Are Today's Medical Students Headed for Burnout or Are They Already There?


The demands of medical school — long hours, peer activities and a limited personal life — put students at risk of burnout long before they get into a residency and practice as a physician. Medical students are more likely to suffer from burnout during training than college graduates in non-medicine-related programs, according to one study. Fifty percent of medical students experience burnout, according to another. As a result, physicians-to-be are looking for ways to build resiliency — skills that will help them overcome the physical and psychological effects of burnout.

Medical School Burnout

Burnout — a state of chronic stress that contributes to emotional and physical exhaustion and detachment, according to one leading psychologist — is on the rise. Medical students often experience stress and anxiety during training. Long hours — some trainees study 30 to 40 hours a week — and ever-looming deadlines contribute to the problem. The growing costs of medical school can also have an effect.
The pressures of medical school have a detrimental impact on a medical student's mental health, too. Research shows that people who attend medical school are more prone to alcohol abuse than people who don't. For some students, the demands of medical training are so great, dropping out of school seems like a better option.
Burnout isn't a new concept. However, in recent years, more students are experiencing the pressures of becoming a full-time physician. A lack of clinical continuity, poor levels of feedback from senior doctors and hostile attitudes during training are other factors that result in burnout.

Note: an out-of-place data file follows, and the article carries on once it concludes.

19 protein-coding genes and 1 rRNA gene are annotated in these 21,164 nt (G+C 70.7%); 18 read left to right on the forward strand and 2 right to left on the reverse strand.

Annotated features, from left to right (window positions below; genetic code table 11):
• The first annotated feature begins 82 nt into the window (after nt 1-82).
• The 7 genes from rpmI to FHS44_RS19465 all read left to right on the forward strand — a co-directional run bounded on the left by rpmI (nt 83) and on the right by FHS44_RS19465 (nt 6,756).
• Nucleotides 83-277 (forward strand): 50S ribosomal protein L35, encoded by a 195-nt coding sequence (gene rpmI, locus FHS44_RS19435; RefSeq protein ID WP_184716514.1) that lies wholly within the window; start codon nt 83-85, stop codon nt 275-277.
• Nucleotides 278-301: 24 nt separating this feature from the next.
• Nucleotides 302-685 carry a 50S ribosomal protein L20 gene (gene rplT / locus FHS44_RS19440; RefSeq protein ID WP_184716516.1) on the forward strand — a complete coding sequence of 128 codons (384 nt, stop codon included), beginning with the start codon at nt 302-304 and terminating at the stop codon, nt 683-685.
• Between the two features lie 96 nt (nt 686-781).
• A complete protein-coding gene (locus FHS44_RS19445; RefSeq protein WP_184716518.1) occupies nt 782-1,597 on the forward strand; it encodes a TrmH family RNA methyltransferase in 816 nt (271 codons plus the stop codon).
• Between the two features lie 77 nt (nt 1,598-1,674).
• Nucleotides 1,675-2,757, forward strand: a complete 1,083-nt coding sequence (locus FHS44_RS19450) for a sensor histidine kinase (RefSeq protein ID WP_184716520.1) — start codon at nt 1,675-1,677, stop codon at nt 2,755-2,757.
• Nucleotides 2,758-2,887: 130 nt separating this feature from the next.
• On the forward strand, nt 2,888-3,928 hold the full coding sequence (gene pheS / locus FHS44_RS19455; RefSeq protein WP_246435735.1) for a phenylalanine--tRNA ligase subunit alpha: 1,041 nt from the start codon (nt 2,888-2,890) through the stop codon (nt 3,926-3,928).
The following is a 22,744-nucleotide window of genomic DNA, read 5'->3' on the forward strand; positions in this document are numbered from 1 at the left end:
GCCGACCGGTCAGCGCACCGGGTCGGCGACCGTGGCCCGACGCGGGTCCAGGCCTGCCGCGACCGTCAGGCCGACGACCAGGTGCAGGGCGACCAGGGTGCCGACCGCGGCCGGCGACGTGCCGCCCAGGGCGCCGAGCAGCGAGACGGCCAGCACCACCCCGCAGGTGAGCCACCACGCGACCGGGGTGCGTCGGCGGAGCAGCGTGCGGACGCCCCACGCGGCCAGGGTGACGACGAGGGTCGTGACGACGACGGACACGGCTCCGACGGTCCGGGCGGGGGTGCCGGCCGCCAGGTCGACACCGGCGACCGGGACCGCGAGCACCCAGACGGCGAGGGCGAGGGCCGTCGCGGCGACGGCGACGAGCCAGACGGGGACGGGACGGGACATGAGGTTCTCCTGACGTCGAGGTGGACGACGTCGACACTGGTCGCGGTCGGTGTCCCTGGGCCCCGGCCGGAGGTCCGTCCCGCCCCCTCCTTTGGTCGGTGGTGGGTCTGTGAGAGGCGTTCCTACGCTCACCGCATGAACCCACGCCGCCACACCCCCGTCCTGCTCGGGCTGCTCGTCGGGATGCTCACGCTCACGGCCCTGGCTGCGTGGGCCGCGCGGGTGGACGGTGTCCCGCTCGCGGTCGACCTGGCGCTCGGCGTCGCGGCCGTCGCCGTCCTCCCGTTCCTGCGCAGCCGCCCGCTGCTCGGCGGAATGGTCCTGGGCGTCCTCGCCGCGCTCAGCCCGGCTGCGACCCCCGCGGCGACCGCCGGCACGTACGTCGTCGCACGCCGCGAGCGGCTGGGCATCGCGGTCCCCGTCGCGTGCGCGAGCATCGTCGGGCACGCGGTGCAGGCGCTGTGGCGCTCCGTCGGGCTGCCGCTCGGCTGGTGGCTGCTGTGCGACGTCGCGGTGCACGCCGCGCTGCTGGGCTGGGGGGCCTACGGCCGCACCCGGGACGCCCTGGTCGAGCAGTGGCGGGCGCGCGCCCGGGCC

Overcoming Burnout

More medical students are learning about resilience to overcome burnout. This coping mechanism helps students face the challenges associated with labor-intensive medical programs and provides them with the skills they need to deal with stressful situations. Resilience can have a positive effect on people attending medical school, who have a higher prevalence of psychological distress than their peers.
Students who undergo resilience training are often happier and more productive in a working environment. They are more likely to bounce back from stressful experiences, too. "Resilience is your ability to adapt well and recover quickly after stress, adversity, trauma or tragedy," says the Mayo Clinic. "If you have a resilient disposition, you are better able to maintain poise and a healthy level of physical and psychological wellness in the face of life's challenges."
Medical students suggest other methods for overcoming burnout, too. These include healthy eating, meditation, a good night's sleep, exercise and having a proper support system in place.

How to Measure Burnout and Resilience

Measuring burnout in medical students is often fraught with difficulties. Tools like the Well-Being Index, however, make it easier to identify the signs associated with stress and take action. This anonymous, web-based platform can also be used for resilience training: medical school course leaders can spot stress triggers among the student population and act accordingly. The tool is easy to use and provides medical professionals with unparalleled insights into how their students think and behave.
Medical school burnout is becoming more prevalent. Resilience training, however, provides students with the tools they need to navigate through stressful times. If you want to spot the symptoms of burnout before they happen and improve resilience and medical student well-being, demo the Well-Being Index here.


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Support to Make the Decision Easy

Shine a light on burnout and increase awareness at your institution. Use the Executive Leadership Summary to share with your colleagues or leadership teams.